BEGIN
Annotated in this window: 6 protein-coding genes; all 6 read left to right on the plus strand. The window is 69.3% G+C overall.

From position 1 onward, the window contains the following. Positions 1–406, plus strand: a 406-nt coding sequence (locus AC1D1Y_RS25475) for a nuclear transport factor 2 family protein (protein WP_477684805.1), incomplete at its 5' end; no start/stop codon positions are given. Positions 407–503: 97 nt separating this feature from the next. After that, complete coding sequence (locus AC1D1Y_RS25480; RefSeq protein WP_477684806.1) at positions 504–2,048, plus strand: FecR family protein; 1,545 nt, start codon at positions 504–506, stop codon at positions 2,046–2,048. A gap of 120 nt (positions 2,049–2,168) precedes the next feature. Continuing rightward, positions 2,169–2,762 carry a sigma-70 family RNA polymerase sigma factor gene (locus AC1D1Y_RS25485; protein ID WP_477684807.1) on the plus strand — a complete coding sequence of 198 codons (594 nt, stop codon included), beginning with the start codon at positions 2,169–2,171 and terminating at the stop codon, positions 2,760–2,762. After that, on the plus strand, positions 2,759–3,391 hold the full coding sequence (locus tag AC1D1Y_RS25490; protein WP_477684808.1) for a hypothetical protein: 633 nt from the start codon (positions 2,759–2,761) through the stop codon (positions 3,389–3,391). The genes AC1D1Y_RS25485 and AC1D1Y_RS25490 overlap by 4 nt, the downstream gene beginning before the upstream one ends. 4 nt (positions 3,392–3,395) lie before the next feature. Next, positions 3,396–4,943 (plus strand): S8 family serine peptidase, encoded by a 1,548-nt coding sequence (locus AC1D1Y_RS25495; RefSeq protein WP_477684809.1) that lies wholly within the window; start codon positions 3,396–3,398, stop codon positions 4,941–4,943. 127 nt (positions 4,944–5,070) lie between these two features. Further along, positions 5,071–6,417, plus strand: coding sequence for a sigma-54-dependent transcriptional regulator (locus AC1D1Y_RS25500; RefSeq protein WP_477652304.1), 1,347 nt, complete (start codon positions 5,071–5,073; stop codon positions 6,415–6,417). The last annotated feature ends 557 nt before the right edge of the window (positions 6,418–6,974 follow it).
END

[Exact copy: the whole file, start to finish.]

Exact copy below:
Annotated in this window: 6 protein-coding genes; all 6 read left to right on the plus strand. The window is 69.3% G+C overall.

From position 1 onward, the window contains the following. Positions 1–406, plus strand: a 406-nt coding sequence (locus AC1D1Y_RS25475) for a nuclear transport factor 2 family protein (protein WP_477684805.1), incomplete at its 5' end; no start/stop codon positions are given. Positions 407–503: 97 nt separating this feature from the next. After that, complete coding sequence (locus AC1D1Y_RS25480; RefSeq protein WP_477684806.1) at positions 504–2,048, plus strand: FecR family protein; 1,545 nt, start codon at positions 504–506, stop codon at positions 2,046–2,048. A gap of 120 nt (positions 2,049–2,168) precedes the next feature. Continuing rightward, positions 2,169–2,762 carry a sigma-70 family RNA polymerase sigma factor gene (locus AC1D1Y_RS25485; protein ID WP_477684807.1) on the plus strand — a complete coding sequence of 198 codons (594 nt, stop codon included), beginning with the start codon at positions 2,169–2,171 and terminating at the stop codon, positions 2,760–2,762. After that, on the plus strand, positions 2,759–3,391 hold the full coding sequence (locus tag AC1D1Y_RS25490; protein WP_477684808.1) for a hypothetical protein: 633 nt from the start codon (positions 2,759–2,761) through the stop codon (positions 3,389–3,391). The genes AC1D1Y_RS25485 and AC1D1Y_RS25490 overlap by 4 nt, the downstream gene beginning before the upstream one ends. 4 nt (positions 3,392–3,395) lie before the next feature. Next, positions 3,396–4,943 (plus strand): S8 family serine peptidase, encoded by a 1,548-nt coding sequence (locus AC1D1Y_RS25495; RefSeq protein WP_477684809.1) that lies wholly within the window; start codon positions 3,396–3,398, stop codon positions 4,941–4,943. 127 nt (positions 4,944–5,070) lie between these two features. Further along, positions 5,071–6,417, plus strand: coding sequence for a sigma-54-dependent transcriptional regulator (locus AC1D1Y_RS25500; RefSeq protein WP_477652304.1), 1,347 nt, complete (start codon positions 5,071–5,073; stop codon positions 6,415–6,417). The last annotated feature ends 557 nt before the right edge of the window (positions 6,418–6,974 follow it).